“I also get migraines during a dry, December evening in Massachusetts. What’s your point?”

I have had many people wonder aloud if I were to move to a drier climate, I would have fewer migraines. I won’t lie, I have been curious myself. I have also been skeptical, as it gets pretty darn dry in Massachusetts during the winter, but maybe it was the cold that triggered me all of those times?

Well, I wouldn’t know unless I checked it out, right?

In my recent product review for MigraineX, I mentioned that I had the opportunity to see just how a drier (re: desert) climate would affect my head. My older sister currently lives about a half-hour outside of Phoenix, Arizona. My mom and I wanted to visit her, and swing over to Anaheim, California for a trip to Disneyland. Two places I have never been, and they all have (they being my mom, sister, and brother-in-law). The farthest west I have ever been has been Altus, Oklahoma over a decade ago. I don’t recall having any big migraine attacks back then, but I know the flights did me in a bit. Where is Altus, you may wonder? Drive to the middle of nowhere, Oklahoma, and make a left at the tumbleweeds. When the prairie dogs are telling you to turn back, keep going, and it will be on the end by the Walmart. (No offense to anyone reading who may be from Altus…I just grew up in Massachusetts and Florida, and I am NOT suited for anything less populated than a suburb…I saw a tumbleweed and cried. Literally. I wish I was kidding.)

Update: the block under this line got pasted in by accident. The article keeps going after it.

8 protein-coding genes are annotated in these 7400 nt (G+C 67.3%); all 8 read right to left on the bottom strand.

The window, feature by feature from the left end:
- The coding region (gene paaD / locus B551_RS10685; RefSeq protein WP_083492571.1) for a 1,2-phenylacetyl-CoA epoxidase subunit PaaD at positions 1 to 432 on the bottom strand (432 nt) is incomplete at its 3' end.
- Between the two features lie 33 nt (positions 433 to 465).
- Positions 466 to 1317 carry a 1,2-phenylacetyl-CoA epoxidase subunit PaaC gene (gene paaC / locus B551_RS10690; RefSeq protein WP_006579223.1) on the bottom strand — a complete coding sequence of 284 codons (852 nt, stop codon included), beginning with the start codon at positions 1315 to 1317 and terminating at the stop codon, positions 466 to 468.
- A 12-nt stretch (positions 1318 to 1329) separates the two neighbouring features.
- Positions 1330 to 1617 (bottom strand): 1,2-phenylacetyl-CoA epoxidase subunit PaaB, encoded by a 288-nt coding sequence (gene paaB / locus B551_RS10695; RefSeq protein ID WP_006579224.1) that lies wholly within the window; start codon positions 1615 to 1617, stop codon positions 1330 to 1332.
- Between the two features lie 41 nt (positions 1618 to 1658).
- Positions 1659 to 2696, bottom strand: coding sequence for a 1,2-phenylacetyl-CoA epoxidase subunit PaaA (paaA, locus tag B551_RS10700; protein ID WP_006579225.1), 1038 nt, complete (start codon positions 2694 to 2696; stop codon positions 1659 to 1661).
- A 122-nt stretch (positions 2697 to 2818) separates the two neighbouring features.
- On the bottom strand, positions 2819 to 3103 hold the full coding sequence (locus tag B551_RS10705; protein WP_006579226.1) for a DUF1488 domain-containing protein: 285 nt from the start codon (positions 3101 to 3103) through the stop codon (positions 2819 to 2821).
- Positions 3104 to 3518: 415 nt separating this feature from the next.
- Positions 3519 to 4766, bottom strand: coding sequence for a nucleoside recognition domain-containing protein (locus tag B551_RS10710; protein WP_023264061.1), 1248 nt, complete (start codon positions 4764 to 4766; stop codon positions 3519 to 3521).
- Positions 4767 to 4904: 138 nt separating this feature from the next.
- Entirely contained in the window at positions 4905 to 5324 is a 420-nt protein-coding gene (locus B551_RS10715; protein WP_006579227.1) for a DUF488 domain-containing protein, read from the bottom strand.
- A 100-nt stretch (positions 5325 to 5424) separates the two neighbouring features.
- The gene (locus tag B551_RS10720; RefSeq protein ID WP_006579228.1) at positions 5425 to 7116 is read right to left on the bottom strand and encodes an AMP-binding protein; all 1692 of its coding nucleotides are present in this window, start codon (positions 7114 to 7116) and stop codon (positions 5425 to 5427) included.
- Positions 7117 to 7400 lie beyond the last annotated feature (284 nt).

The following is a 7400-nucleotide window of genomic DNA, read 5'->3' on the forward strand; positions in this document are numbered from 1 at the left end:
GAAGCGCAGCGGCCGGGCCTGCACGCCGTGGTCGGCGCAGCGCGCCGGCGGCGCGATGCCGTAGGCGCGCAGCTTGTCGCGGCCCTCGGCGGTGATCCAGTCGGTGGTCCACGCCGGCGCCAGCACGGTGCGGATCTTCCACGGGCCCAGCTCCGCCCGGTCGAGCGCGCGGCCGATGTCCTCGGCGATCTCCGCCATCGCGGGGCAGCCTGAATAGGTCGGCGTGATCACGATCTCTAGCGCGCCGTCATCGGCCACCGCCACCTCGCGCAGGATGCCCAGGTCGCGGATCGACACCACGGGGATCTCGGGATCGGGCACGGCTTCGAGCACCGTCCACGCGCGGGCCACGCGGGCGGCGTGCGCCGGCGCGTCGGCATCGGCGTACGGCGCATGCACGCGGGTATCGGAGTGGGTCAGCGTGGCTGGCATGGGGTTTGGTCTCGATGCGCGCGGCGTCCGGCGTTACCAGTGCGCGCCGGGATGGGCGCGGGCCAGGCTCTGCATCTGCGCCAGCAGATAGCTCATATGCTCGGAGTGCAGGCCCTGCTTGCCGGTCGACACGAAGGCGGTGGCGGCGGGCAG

So, Phoenix. Beautiful area, actually. Very…muted. Unsaturated, as far as colors go, but there is a beauty in it. Huge cacti grow alongside some of the most ethereal looking trees I have ever seen, and the only spots of color (that were neither in the tan or muted green ranges) being from hearty desert flowers like firecracker plants. Even the buildings were tan. At first, I thought I was going to hate it, but there was an odd charm about it. Very tranquil.